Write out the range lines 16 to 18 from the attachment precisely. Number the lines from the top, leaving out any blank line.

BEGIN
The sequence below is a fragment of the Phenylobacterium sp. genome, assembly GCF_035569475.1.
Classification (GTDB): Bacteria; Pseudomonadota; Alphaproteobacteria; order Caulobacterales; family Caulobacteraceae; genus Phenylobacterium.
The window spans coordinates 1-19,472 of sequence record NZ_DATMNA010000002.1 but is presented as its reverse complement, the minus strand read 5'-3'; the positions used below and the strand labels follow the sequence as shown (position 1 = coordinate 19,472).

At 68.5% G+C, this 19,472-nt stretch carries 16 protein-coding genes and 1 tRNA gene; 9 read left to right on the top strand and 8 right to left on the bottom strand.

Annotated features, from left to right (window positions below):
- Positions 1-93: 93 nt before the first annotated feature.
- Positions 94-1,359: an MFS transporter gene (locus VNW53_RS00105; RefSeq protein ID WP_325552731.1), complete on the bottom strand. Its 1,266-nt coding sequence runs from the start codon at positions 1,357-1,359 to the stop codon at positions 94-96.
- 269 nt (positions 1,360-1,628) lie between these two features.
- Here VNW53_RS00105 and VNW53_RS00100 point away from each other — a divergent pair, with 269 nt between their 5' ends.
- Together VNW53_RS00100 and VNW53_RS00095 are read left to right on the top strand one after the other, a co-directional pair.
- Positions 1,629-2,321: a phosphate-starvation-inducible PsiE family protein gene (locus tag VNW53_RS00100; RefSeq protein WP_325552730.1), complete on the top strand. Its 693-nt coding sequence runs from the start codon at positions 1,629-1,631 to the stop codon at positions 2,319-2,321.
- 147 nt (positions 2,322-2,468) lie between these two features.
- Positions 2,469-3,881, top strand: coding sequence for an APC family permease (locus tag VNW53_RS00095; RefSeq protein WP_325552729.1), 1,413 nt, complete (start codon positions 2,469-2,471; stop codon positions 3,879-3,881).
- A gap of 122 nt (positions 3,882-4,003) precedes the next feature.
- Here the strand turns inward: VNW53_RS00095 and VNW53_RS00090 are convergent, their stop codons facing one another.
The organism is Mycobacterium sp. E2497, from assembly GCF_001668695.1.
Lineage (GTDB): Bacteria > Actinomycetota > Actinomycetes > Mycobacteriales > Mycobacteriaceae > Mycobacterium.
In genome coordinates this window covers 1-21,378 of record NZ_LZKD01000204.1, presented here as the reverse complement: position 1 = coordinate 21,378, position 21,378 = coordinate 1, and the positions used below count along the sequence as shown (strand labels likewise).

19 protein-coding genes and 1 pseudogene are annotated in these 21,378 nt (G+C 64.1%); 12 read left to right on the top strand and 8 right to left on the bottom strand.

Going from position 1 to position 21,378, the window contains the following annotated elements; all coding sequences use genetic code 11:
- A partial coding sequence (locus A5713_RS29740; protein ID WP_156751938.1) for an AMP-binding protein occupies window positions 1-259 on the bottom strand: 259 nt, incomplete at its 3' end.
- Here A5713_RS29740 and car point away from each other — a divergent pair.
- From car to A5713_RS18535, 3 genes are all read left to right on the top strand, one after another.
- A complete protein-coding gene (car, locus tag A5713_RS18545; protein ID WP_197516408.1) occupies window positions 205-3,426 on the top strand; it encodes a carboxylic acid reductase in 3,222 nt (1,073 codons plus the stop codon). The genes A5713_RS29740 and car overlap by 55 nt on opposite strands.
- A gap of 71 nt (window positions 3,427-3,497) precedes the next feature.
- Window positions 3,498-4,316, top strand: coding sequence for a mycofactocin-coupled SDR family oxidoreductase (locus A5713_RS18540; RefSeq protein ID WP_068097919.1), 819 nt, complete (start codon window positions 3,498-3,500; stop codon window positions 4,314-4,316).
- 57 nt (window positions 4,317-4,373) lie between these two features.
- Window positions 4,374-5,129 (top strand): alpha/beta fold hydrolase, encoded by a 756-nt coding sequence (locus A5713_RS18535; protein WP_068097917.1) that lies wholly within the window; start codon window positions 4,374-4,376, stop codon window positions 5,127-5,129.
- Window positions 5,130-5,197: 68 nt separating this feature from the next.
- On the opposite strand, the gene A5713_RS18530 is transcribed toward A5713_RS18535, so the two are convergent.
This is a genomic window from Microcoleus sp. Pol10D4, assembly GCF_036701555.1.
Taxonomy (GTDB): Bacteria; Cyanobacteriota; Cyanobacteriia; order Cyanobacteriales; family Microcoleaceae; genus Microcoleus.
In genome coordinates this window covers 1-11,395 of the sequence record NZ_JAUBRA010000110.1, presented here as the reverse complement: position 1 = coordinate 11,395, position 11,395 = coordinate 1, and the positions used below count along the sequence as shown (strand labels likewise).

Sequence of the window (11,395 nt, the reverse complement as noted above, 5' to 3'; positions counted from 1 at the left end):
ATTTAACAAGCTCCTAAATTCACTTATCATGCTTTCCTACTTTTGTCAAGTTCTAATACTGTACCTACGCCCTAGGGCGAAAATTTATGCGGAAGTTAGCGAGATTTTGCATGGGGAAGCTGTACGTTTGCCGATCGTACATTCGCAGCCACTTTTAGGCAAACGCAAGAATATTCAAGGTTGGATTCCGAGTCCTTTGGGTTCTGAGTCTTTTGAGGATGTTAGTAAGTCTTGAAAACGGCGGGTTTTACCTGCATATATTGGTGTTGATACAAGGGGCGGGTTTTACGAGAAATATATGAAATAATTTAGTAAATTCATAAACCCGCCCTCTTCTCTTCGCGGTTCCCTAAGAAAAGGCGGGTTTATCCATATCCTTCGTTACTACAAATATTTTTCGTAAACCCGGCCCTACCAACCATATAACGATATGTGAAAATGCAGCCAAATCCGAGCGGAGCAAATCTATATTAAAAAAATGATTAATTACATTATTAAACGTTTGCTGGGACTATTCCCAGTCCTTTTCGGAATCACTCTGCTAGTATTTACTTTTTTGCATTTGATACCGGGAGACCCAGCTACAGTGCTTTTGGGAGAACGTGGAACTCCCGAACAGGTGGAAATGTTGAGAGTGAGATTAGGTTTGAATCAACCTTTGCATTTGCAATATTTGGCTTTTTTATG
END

The organism is Mycobacterium sp. E2497, from assembly GCF_001668695.1.
Lineage (GTDB): Bacteria > Actinomycetota > Actinomycetes > Mycobacteriales > Mycobacteriaceae > Mycobacterium.
In genome coordinates this window covers 1-21,378 of record NZ_LZKD01000204.1, presented here as the reverse complement: position 1 = coordinate 21,378, position 21,378 = coordinate 1, and the positions used below count along the sequence as shown (strand labels likewise).